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Time To Rebrand Drones: Tools Not Toys

The potential for drone technology to automate the world’s most dangerous jobs is underrepresented in a space dominated by controversy and misuse.

Drones are never too far from controversy. Last December, some twerp fooling around with a pre-Christmas present led to the 48-hour closure of London Gatwick airport and the travel disruption of more than 120,000 people.

Then, when drones are ‘spun’ in a positive light, we are told about the “amazing” delivery opportunities for our Amazon packages: a completely uninspiring, and equally problematic, use of vanguard technology.

So let’s look at drone technology’s massive potential for humanity, specifically in the automation of the world’s most dangerous jobs.

Silicon Roundabout caught up with Dr. Pippa Malmgren, Co-Founder and CEO of H Robotics, on how their new tech is helping alleviate people from the most brutal occupations.


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Mining

In January this year, the breaking of the Feijao dam in Brazil killed at least 166 people, with many more still missing. The tragedy has left the operating company, Vale — once the pride of the country — now in a precarious situation.

Any mine in the world, whether it be platinum, gold, emerald or iron ore, uses highly toxic fluid to blast through the rock, so a tailings dam is built to catch the harmful runoff. These dams are under tremendous pressure and need regular inspection.

“The runoff is so toxic that the rubber on the shoes of the men, who do the thankless task of assessing the dams, often starts to melt as they approach,” says Dr Malmgren.
“And if that’s not bad enough, the hull of the boat melts and, in Africa, crocs leap onto the boat!”

She has developed a means for aerial robotic tools, drones, to do the inspections. Helping to stop ecological meltdown, to prevent men from having to risk their life doing a terrifying job, and preventing big businesses from going into liquidation is quite the tryptic of triumph.


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Emergency Services

In the worst of emergencies, drones could have a vital role to play.

“For example,’’ says Dr Malmgren, “when there’s no way of knowing of what’s happening on the upper floors of a burning building, a drone can help. When the structure is too unstable to send fire dogs in — let alone humans — drones should become the go-to for interior inspection. ”

When fitted with 3D mapping technology drones can map complex structures and thermal imaging can let them identify victims quickly.

Furthermore, as the Dubai-based company, Ehang, are already developing air taxis to transport people, conceivably, soon, drones will be able to remove people from burning buildings.


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Power Industry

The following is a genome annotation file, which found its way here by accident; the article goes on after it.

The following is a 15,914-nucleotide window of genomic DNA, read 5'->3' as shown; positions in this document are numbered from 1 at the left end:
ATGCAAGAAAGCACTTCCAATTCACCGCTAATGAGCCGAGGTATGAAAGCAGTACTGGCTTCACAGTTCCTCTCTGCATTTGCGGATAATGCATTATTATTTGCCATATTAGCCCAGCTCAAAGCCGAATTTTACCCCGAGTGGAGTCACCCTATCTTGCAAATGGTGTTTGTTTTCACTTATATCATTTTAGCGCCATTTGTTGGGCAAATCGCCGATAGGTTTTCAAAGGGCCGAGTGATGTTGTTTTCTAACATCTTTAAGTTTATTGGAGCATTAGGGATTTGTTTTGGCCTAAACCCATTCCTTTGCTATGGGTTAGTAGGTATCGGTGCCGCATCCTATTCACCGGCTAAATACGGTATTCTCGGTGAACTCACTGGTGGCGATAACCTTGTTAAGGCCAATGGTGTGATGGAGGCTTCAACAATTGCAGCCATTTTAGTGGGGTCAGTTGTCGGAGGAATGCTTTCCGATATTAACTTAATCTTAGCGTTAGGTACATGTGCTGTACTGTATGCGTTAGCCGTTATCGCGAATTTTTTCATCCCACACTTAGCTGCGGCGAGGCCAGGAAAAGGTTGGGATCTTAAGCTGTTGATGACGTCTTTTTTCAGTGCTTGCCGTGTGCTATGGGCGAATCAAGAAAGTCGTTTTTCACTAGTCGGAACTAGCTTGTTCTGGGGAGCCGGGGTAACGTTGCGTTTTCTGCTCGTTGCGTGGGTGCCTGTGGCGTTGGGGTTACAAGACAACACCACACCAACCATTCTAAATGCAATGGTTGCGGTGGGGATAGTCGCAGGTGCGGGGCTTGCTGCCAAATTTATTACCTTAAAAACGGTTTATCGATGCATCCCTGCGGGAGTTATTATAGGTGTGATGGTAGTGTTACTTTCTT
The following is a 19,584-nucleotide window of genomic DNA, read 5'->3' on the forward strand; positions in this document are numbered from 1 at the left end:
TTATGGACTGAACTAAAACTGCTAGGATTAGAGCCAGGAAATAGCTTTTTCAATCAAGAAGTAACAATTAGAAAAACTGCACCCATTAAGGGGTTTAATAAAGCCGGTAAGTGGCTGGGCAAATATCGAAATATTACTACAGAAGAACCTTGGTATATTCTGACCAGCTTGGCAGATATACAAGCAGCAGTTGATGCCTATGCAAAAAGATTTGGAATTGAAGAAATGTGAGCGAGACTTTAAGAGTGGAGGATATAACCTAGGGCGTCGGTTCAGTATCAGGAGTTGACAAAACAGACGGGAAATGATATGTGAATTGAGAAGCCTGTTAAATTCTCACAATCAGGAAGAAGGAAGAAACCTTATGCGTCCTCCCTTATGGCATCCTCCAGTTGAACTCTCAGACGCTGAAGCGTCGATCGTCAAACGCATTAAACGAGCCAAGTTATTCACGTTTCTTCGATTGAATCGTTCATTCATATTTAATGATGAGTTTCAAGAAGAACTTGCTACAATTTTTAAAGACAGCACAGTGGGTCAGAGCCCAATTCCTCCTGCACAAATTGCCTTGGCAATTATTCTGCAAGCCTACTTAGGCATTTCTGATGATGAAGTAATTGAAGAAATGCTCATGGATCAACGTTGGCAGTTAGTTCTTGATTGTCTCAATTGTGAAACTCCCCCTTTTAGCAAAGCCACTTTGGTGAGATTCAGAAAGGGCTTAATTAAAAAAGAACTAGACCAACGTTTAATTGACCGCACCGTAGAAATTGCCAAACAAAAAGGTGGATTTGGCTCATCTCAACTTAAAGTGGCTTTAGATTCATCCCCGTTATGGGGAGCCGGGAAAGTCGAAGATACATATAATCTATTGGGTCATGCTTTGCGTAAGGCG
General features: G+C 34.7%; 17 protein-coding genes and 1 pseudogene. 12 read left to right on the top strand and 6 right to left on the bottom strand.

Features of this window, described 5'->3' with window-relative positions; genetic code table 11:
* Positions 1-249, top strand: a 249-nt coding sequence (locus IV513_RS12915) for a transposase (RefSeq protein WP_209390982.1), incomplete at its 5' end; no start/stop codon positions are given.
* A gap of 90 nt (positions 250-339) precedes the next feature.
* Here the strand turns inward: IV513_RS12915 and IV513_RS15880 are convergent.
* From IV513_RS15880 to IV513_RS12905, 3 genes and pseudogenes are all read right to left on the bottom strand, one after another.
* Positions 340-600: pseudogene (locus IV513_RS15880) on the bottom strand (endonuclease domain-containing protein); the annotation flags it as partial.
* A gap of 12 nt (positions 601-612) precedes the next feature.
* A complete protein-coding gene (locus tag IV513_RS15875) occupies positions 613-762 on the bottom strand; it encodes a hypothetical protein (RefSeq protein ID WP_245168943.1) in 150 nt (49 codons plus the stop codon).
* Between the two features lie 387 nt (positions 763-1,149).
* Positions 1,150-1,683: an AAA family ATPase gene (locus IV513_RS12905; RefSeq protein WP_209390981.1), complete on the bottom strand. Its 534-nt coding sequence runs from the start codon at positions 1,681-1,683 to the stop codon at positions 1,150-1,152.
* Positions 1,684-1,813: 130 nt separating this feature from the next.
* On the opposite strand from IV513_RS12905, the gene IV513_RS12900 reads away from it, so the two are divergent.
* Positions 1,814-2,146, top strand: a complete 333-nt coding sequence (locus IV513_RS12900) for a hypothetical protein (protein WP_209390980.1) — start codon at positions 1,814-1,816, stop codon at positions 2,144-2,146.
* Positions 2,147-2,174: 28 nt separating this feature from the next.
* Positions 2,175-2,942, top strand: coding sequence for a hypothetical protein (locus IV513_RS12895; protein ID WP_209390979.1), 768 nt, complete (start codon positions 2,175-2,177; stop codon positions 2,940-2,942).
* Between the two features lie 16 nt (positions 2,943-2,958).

Be it traditional fossil fuels or contemporary bio-fuel, the power industry that we depend on is reliant on ordinary people risking their lives.

The worst, says Malmgren, is the inspectors of decommissioned, offshore oil and gas platforms at sea.

“The platforms are in such poor condition and could collapse at any point that they cannot be landed upon. Even fully operational platforms have dangerous tasks that sometimes require the inspectors to hang from great heights, via “groin ropes” in the most treacherous of conditions. The task is to see how deep the corrosion of the structure is, but the pressure around the groin is so great, that they cannot last more than 10 minutes before they lose all of the blood in their legs!”

Similar dangers apply at wind farms where people inspect 400 ft towers on ladders, in, really windy conditions. Likewise, in the gas industry, surveyors have to operate inside highly flammable gas tanks where the smallest friction can cause mass devastation.

Why use human eyes, asks Dr Malmgren, when you can use aerial, remote, robotic eyes?

Tools Not Toys

A problem with drones is that they have become known as toys for Instagrammers obsessed with their “experience”. #Dronefortheday, for instance, has over 250k followers!

A simple distinction needs to be made between drones as toys and drones as tools.

Toys cannot provide data management or analysis, nor can they usually handle adverse weather. Whilst aerial tools are designed with data in mind and are stable even in driving rain and high winds.

H Robotics has been relentlessly building and testing their tech for over five years now. They compare their philosophy to “something like lego”, allowing for any number of affixtures, meaning their tech can have endless use-value. The can deploy virtually any camera, sensor or device the market comes up with. So far, they have built waterproof drones that can land on the surface of the ocean, added spark-proof propellers so they can investigate highly flammable zones, and built heavy-lift arms for search and rescue missions.

The toy market is dominated by Chinese company DJI, but no one “owns” the industrial space, yet.

H Robotics modular design is flying the flag.